When it comes to charitable giving, the rich get richer while the poor help others.
The headline of this piece on a recent report put out by the Chronicle of Philanthropy emphasized the religious angle and geography (“Report: Which states give most to charity? The ones with the most church-goers.”). But there is another interesting angle on data that is also included in the story. It starts with an observation on income levels.
According to an analysis of IRS data, in the years spanning from 2006 to 2012, those who made 200,000 a year or more gave 4.6 percent less than in previous years. But those who earned less than 100,000 dollars annually increased their giving by 4.5 percent.
Why? Chronicle editor Stacy Palmer noted one factor: church attendance.
Utah residents proved to be the most generous, with a giving rate of 6.6 percent — for every $1,000 they brought in, they handed out $65.60. Utah is also known for its large population of Mormons, whose church asks them to give at least 10 percent of their income to charity. New Hampshire residents were the least giving, with a rate of 1.7 percent. Maine and Vermont weren’t so charitable either, also ranking among the lowest.
Palmer suggested the meager handouts in northern New England are partly because of low rates of church attendance, but the low rankings also stem from residents’ “independent streak” and a tradition of self-reliance.
Mormons don’t have an independent streak? No tradition of self-reliance? Seriously?
This kind of explanation is simply not sufficient. To understand the data we need to acknowledge that there is more than one tradition of self-reliance. The real factor is perceived responsibility. Mormons stress a responsibility to be self-reliant in part so they are in a position to support good works. If you need to rely on charity than you can’t be charitable to others. (I’m not at all happy that Mormons tithe more faithfully than orthodox Christians, but there it is.) Secular people tend to restrict their caring to themselves.
But what this means is that people who make 200,000 dollars or more are less likely to attend church regularly. It reminds me of the prayer of Agur in the Bible:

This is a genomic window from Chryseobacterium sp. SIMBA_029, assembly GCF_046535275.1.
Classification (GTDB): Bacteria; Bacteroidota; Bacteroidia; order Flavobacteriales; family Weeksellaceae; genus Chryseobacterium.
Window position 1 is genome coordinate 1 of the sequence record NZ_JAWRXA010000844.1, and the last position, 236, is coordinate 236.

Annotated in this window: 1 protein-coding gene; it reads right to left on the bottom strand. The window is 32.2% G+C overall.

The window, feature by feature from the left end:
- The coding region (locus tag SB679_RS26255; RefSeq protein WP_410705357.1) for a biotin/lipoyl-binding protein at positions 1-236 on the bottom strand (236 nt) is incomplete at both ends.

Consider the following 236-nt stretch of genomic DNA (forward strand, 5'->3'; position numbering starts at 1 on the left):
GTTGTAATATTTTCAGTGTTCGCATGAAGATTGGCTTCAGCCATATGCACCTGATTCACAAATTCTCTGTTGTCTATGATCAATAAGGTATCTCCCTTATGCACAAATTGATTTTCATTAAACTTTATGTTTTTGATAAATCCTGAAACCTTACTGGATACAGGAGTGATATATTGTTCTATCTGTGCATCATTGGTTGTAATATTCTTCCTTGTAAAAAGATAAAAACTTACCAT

Two things I ask of you; deny them not to me before I die: Remove far from me falsehood and lying; give me neither poverty nor riches; feed me with the food that is needful for me, lest I be full and deny you and say, “Who is the LORD?” or lest I be poor and steal and profane the name of my God. (Proverbs 30:7-9 ESV)
You may think you would be better off with more money, but if it makes you abandon God (as evidenced by closing your heart toward others), you are far better off without it.
But this also matters for geography. How many blue states are in the following list of the ten most generous states in the Union?
- Utah: 6.6 percent giving rate
- Mississippi: 5.0 percent
- Alabama: 4.8 percent
- Tennessee: 4.5 percent
- Georgia: 4.2 percent
- South Carolina: 4.1 percent
- Idaho: 4.0 percent
- Oklahoma: 3.9 percent
- Arkansas: 3.9 percent
- North Carolina: 3.6 percent
You will notice that our popular entertainment sources are mostly from L.A. or New York City. They mock the South and the West for all kinds of stuff, some of it true. But they never even try to think about assets and liabilities in the various cultures in the United States.
They try not to think about it.
But here’s something else to think about: in which states are people more likely to believe that the state should take care of the poor and everyone else in society–as well as accuse all who disagree with them of being uncharitable?